Like Lindbergh, only in reverse
REYKJAVIK, ICELAND — Anyone who thinks flying across the Atlantic is just a movie, a nap, and two meals hasn't read the Federal Aviation Administration's operations manual on the subject. It's a sobering view of one of the most challenging places to fly on earth.
"Because of the harsh climate, lack of ground-based radio and navigation aids, as well as the immense distances involved, a transatlantic flight is a serious undertaking," states the FAA document.
How serious? "There is almost no room for error..., so plan accordingly, then recheck," the manual says.
Arthur Hussey has done plenty of planning for our trip in his single-engine Cessna - two years of consulting with experts in Europe and North America. He has checked and rechecked the plane's airworthiness, installed an extra fuel tank to give us "longer legs" should we need to detour, and stowed aboard some 150 pounds of survival gear (not including the hefty, full-body immersion suits we rented for the long over-water stretches).
"The North Atlantic is one of the rougher stretches of real estate," says the man who's flown as a bush pilot in Southern Africa and is headed for more flying in Alaska. It's not just the freezing waters of the Atlantic, but the miles and miles of harsh, uninhabited geography.
"We are talking boondocks here," says Ed Carlson of Nashua, N.H., who's made more than 200 crossings himself and runs a special course for transoceanic pilots. "You will be flying over some of the most remote, rugged, desolate, and beautiful terrain in the world."
Andrew Bruce, head of Far North Aviation in Wick, Scotland, is one of the last experts we spoke with before heading out across the Atlantic. He specializes in providing fuel and services (including life rafts and other survival equipment) to transoceanic pilots.
"The No. 1 consideration has got to be the weather," says Mr. Bruce. "The rates of change and extremes of patterns are quite prominent and unique to that route." This includes strong headwinds, icing, and poor visibility at landing fields - especially in Greenland, where some of the approaches are up narrow fjords.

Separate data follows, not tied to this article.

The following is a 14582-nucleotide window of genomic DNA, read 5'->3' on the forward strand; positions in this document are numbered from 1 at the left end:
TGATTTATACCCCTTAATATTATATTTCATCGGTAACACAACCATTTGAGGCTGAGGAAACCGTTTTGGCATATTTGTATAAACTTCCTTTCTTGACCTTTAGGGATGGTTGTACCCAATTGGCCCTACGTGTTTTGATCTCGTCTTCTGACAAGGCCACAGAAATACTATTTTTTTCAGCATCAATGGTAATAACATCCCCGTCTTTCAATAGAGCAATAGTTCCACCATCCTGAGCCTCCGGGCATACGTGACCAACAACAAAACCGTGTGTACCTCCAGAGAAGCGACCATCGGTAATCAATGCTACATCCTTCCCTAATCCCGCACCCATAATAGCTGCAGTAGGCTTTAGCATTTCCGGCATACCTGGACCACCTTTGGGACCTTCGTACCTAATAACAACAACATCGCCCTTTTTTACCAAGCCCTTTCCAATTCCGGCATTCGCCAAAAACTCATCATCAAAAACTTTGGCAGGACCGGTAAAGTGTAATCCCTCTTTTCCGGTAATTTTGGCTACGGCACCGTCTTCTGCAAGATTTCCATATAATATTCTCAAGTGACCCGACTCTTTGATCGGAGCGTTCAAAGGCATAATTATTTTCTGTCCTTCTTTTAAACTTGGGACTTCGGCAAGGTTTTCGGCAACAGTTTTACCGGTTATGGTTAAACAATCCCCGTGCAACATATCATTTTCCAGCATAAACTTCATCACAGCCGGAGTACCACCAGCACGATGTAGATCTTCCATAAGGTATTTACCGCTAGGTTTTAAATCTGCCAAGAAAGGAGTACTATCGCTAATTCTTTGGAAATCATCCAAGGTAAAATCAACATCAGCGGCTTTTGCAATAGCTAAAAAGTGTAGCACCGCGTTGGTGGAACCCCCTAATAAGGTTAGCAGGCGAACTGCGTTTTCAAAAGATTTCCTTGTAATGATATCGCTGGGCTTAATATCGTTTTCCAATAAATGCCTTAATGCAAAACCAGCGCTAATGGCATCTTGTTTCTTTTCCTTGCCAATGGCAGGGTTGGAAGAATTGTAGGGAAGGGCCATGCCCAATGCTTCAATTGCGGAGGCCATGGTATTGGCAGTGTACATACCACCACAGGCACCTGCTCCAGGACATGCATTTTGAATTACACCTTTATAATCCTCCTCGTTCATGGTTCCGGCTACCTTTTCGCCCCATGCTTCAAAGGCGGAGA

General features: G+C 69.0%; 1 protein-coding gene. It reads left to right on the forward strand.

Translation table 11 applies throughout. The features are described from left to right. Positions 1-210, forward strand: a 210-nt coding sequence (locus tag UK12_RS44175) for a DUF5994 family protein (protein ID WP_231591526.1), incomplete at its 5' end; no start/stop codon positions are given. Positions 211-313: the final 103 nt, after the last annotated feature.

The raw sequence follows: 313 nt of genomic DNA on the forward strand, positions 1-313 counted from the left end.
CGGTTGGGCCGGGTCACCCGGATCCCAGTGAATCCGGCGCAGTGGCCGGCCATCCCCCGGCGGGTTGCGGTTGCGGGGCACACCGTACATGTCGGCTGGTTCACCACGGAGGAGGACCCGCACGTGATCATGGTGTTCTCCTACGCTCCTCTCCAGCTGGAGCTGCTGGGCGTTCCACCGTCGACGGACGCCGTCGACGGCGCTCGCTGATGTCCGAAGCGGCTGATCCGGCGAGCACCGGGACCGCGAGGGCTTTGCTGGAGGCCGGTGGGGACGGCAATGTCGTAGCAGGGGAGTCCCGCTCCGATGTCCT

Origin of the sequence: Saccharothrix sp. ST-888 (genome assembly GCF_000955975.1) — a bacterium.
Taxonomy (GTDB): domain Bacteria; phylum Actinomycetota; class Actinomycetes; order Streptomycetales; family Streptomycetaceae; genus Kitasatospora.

But there's something else here that compounds the challenges of flying.
"It's not the weather, it's not the condition of the airplane, it's stupidity," says Bruce, an intensity in his Scottish burr. By this he means pilots ignoring warning signs, hoping for the best and pressing on, flying when they should sit it out for a day or two if necessary. When I was flying in the United States Navy, we called this "get-aboard-itis" - trying to land on the aircraft carrier when the smarter, safer thing to do was head for land and a nice long runway.
Because of the weather challenges in the North Atlantic, regular transpacific commercial flight opened up years earlier - even though there was more of a market for passenger travel between North America and Europe. These days, airliners cross the North Atlantic all the time. But they do it far above the worst weather and without having to land along the way.
Smaller aircraft - particularly those like Arthur's Cessna 182 - are less typical. It's the single engine that makes the difference. Stopping over in Reykjavik, we meet two American pilots ferrying a twin-engine corporate plane from Europe to the US Midwest. "I like to have two of everything, especially engines," says one of the pilots.
Still, flying light aircraft "across the pond," as Ed Carlson puts it, is not unheard-of - even for planes smaller than Arthur's. It just requires extra caution and preparations.
Along with the requirements for special things regarding our engine, radios, and navigation gear (an extra, hand-held GPS, for example), there are the things that seem mundane but could be key to a successful outcome.
"My North Atlantic dress code is long-johns, wool socks, wool turtleneck, jeans, a lightweight shell, wool ski sweater, and a ski jacket," advises Ed Carlson, who seasons his serious seminars with humor. "Waterproof matches are in my pockets. The emergency location transmitter is tied around my neck. Don't forget wool mittens, all-weather boots, sunglasses, Avon's Skin-So-Soft for mosquitoes and piranha, suntan lotion, and your camera."
Our list includes 22 pounds of vacuum-packed raisins and nuts, a fishing net, tent, sleeping bags, and two sets of snow shoes. No wonder our Cessna's tail droops a little when it's on the ground.
Charles Lindbergh, by comparison, carried a sack of sandwiches on his first-ever solo flight from New York to Paris.
"In the event of a water landing," as airline flight attendants delicately put it, our bright-red immersion suits will be essential garb in water that warms to no more than 38 degrees F. this time of year. And as Andrew Bruce says, "unless they're uncomfortable, they're not the right suits." Ours are definitely the right suits,.although I would have preferred something in a 38-long Harris tweed.
There's one other issue that many have asked us about. As the FAA manual states:
"You will want to make provisions to eat, drink, and take care of all necessary bodily functions (we don't know of any delicate way to discuss this). Desperately needing a restroom ... has been the foundation for countless comedy routines. But if you suddenly discover you failed to plan for this inevitable need, it won't be funny at the time - although it may be later."
We are having fun, but that's one area of humor we intend not to experience.
(c) Copyright 2000. The Christian Science Publishing Society